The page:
Review: Kill or be Killed #10
Writer: Ed Brubaker
Art, Letters: Sean Philips
Colours: Elizabeth Breitweiser
Publisher: Image Comics
With a hardcore fanbase, there’s often little but praise for Kill or be Killed. Very few critics have got past the solid plot, the thoroughly engaging protagonist, the writing that would put Hollywood to shame, and art styling that keeps Image Comics in the pink time and time again. But is there more? This is a classy series that leaves a unique imprint in a market where individuality and stand-outishness (not a real word) are in short supply, not due to lack of talent but more down to the jittery nature of comic execs watching their profit margins. So, have Image taken a risk and got lucky, or is there a knack to spotting a sure thing?
Brubaker’s ( Daredevil, Fatale) writing surely is a major plus for this series and issue 10 continues in the sober, intrinsically introverted manner we’ve come to expect. Our protagonist, Dylan, is justified in his skewed perspective on what makes heroes and villains. Here, we find him broken but belligerent after the funeral of his friend and drug dealer, Rex. Because of the moral dilemma being forced on Dylan, he finds himself increasingly isolated and fearing reprisals from all angles. It’s this stark isolation that draws investment from the readership, more than anything else. It’s rare to find a character so utterly fallible and that makes for someone we root for. On the other hand, maybe we’re invested in the process Dylan goes through to choose his next victim, simply using him as a vessel to serve up a cold slab of entertainment to satisfy our own fantasy blood lusts. Either way, the writing is consistent in its cool, controlled menace.
The artwork has been described as almost ultra-realistic in approach, meaning facial expressions in particular are bang on the money. The demon itself is probably the best depiction of a hell-spawn in recent times, in my opinion. Not because of a super detailed, scaley exterior, but precisely the lack of it. Here we have a shadowed mire baring teeth. What Philips doesn’t show us is greater than what he could have. His pencilling is crisp and lines seem to linger leaving a sensation of scratches on the page. Check the rain at the funeral, for example. Philips alo chooses perspectives that tell a story without the need for words, though the lettering doesn’t violate the frames overly as it is.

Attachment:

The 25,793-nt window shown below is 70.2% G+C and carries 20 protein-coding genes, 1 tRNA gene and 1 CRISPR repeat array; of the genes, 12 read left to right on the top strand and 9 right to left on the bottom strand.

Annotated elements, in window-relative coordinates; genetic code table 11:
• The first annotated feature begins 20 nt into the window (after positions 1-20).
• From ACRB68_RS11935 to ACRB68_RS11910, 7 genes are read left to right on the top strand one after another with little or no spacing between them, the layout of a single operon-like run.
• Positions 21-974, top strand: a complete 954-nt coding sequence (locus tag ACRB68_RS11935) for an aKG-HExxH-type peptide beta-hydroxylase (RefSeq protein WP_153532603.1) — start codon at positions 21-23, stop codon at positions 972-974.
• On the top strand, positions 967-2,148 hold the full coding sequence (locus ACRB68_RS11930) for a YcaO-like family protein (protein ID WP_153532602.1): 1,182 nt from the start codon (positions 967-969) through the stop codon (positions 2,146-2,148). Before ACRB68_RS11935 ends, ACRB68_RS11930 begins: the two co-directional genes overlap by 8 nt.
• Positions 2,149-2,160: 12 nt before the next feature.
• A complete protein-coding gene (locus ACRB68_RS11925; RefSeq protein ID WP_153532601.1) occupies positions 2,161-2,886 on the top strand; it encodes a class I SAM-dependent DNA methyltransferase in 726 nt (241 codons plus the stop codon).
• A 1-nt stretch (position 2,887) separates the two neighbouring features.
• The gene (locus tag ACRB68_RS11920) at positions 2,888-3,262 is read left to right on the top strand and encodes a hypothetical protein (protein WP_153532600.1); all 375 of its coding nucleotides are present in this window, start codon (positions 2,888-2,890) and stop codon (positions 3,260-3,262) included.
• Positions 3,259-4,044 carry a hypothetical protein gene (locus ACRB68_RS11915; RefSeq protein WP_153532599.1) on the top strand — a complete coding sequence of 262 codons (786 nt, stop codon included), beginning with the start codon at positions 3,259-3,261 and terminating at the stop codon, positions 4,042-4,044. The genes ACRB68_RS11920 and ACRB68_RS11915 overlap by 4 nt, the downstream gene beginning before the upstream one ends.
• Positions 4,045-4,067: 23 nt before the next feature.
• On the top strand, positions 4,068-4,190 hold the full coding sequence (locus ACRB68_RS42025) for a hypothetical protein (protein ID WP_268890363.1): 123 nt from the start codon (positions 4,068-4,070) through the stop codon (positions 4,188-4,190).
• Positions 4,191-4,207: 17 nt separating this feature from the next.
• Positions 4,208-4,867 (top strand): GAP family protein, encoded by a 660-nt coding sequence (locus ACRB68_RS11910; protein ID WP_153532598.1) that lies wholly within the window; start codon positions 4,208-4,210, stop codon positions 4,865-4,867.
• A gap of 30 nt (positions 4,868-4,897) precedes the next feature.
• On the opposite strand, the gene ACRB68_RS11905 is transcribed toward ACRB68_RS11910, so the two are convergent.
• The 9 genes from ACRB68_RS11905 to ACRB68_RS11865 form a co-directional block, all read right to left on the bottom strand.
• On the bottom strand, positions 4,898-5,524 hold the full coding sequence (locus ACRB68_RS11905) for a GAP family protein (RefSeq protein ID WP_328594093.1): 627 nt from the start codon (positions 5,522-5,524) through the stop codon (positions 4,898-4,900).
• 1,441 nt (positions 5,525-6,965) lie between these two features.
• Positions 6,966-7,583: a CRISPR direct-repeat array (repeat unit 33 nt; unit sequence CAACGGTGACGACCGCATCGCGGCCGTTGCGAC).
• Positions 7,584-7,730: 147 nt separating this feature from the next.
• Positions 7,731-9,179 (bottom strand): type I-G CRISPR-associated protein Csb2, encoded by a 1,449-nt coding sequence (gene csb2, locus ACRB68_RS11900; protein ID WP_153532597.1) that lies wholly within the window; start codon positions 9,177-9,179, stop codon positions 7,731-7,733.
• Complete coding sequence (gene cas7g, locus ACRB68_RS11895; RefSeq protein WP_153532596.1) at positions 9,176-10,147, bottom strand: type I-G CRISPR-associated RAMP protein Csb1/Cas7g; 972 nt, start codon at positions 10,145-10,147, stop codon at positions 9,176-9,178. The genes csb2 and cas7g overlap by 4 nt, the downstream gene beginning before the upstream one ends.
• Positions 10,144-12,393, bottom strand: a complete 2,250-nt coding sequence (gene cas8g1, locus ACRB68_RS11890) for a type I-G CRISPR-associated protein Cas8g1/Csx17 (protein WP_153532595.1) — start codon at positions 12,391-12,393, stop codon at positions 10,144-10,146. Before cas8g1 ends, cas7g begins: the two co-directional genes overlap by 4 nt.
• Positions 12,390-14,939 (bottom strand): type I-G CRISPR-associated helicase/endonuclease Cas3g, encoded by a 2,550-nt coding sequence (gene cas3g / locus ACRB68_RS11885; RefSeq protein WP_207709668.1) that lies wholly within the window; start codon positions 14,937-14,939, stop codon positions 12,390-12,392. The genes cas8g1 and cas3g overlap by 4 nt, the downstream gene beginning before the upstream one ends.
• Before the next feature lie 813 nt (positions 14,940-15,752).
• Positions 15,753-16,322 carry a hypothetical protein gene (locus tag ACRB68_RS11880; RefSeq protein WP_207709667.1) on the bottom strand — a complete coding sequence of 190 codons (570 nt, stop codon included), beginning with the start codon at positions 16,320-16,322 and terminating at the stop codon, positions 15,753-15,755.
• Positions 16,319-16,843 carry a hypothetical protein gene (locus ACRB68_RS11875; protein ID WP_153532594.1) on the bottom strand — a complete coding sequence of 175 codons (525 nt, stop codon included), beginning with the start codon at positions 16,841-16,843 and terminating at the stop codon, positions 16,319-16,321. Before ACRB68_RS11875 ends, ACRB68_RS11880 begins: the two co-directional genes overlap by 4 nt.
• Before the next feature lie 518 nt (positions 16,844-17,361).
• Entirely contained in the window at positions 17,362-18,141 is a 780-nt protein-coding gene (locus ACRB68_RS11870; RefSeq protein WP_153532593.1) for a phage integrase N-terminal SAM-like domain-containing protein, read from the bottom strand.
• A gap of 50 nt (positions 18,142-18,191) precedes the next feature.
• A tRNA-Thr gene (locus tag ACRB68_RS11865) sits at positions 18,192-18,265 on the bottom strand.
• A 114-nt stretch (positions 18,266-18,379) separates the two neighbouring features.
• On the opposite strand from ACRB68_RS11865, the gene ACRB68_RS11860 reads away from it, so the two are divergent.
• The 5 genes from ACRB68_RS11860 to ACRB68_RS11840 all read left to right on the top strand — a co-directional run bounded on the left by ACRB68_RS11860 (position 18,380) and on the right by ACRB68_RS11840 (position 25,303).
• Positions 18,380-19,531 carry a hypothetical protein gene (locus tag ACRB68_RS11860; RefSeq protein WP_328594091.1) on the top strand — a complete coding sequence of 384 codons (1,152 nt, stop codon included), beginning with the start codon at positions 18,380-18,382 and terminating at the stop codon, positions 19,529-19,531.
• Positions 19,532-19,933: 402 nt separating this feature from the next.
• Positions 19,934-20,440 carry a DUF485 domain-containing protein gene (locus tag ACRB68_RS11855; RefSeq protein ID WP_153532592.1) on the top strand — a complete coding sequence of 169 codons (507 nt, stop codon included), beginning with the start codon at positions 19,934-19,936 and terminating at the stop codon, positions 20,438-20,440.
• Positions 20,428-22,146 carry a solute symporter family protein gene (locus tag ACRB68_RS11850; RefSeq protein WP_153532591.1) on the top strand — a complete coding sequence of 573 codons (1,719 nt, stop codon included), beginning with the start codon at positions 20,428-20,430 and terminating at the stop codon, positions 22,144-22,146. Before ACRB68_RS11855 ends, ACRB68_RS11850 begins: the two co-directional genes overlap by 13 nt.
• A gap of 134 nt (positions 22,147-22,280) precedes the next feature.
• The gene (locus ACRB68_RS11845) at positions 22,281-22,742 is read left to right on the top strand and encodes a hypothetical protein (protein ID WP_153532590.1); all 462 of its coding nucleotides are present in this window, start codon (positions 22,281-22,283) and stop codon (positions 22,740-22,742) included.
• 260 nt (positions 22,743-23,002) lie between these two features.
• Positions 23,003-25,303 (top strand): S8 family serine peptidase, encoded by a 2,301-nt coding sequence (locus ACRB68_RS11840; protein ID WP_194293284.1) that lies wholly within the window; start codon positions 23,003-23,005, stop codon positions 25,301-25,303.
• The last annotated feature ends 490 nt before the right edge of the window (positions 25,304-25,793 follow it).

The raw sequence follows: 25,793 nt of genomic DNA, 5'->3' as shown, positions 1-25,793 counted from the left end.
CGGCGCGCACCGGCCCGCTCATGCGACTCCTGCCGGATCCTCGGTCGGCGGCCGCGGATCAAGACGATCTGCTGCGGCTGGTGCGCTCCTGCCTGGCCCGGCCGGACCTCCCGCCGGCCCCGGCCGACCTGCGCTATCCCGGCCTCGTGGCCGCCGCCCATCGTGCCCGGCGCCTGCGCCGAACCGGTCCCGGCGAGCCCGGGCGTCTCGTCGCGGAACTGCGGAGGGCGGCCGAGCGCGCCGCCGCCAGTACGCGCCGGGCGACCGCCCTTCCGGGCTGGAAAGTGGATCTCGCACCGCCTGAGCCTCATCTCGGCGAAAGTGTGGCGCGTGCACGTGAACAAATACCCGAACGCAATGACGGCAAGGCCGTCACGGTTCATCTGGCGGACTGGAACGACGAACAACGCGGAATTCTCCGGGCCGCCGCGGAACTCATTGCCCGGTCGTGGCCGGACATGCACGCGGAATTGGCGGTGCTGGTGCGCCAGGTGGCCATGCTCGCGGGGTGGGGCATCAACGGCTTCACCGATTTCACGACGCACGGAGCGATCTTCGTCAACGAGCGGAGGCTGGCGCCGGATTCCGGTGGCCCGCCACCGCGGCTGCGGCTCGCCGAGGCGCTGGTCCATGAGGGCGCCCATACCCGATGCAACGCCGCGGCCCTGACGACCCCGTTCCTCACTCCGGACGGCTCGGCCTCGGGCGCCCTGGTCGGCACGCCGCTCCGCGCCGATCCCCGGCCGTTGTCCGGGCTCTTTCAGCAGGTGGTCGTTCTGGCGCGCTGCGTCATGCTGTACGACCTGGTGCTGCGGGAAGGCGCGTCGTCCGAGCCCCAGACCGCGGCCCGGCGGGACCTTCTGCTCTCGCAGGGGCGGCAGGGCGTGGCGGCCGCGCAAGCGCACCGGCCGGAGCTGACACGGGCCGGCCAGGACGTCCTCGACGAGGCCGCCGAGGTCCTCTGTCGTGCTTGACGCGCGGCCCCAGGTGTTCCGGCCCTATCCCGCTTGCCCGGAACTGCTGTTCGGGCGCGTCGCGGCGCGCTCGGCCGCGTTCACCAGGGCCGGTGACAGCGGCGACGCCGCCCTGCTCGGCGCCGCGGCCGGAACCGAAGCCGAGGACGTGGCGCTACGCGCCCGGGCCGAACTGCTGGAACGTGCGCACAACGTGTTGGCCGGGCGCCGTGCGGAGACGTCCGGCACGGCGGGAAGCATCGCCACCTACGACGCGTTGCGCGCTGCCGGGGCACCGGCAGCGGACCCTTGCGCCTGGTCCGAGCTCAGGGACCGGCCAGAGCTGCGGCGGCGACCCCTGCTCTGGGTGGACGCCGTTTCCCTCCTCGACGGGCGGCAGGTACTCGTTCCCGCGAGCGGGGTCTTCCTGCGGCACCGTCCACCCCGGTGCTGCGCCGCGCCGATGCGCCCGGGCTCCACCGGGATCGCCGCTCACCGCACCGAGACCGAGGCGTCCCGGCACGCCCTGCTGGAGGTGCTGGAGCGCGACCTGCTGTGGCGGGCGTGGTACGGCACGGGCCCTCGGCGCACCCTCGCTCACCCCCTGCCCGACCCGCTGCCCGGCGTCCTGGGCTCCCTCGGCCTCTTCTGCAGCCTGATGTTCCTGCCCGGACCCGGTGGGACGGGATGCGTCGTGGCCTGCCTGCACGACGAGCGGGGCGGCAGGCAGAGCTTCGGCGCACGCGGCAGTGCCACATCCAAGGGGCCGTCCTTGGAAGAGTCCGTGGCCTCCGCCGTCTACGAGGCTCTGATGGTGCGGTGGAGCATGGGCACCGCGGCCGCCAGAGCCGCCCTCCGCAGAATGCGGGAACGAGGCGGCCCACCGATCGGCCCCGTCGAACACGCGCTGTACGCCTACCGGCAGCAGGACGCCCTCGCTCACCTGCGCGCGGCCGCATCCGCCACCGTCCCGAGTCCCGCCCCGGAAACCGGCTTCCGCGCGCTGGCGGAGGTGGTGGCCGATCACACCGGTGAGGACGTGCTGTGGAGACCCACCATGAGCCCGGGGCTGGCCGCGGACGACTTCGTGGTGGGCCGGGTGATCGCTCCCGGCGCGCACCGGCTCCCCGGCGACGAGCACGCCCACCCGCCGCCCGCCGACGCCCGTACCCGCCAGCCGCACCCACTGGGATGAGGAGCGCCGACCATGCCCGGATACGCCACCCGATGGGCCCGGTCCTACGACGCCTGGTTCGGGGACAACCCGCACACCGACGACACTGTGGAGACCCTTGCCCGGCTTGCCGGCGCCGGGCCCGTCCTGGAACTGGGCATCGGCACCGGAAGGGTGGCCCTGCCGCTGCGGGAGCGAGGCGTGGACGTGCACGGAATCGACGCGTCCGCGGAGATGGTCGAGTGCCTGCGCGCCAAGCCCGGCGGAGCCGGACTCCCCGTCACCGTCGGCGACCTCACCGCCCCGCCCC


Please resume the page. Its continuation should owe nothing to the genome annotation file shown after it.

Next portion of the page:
In conclusion, the plot is thickening faster than Dylan can draw himself up a new kill-list. The already paper-thin relationship between our protagonist and the demon is at risk of tearing up completely. And with the added danger of a mob of pissed off Russians added to the mix of kee investigators and nosey friends, we’re left reeling at the options the writer has potentially ahead. I for one, am taking the journey all the way to the end of the line.
Thank you for reading our review of Kill or be Killed #10. We here at the Chico Comics Page appreciate your viewership. We invite you to check back with us soon as we post often. Or, you can follow us on Facebook (The Chico Comics Page) and Twitter (@ChicoComicsPage) for regular updates on all of our posts.
Review written by Arun S.
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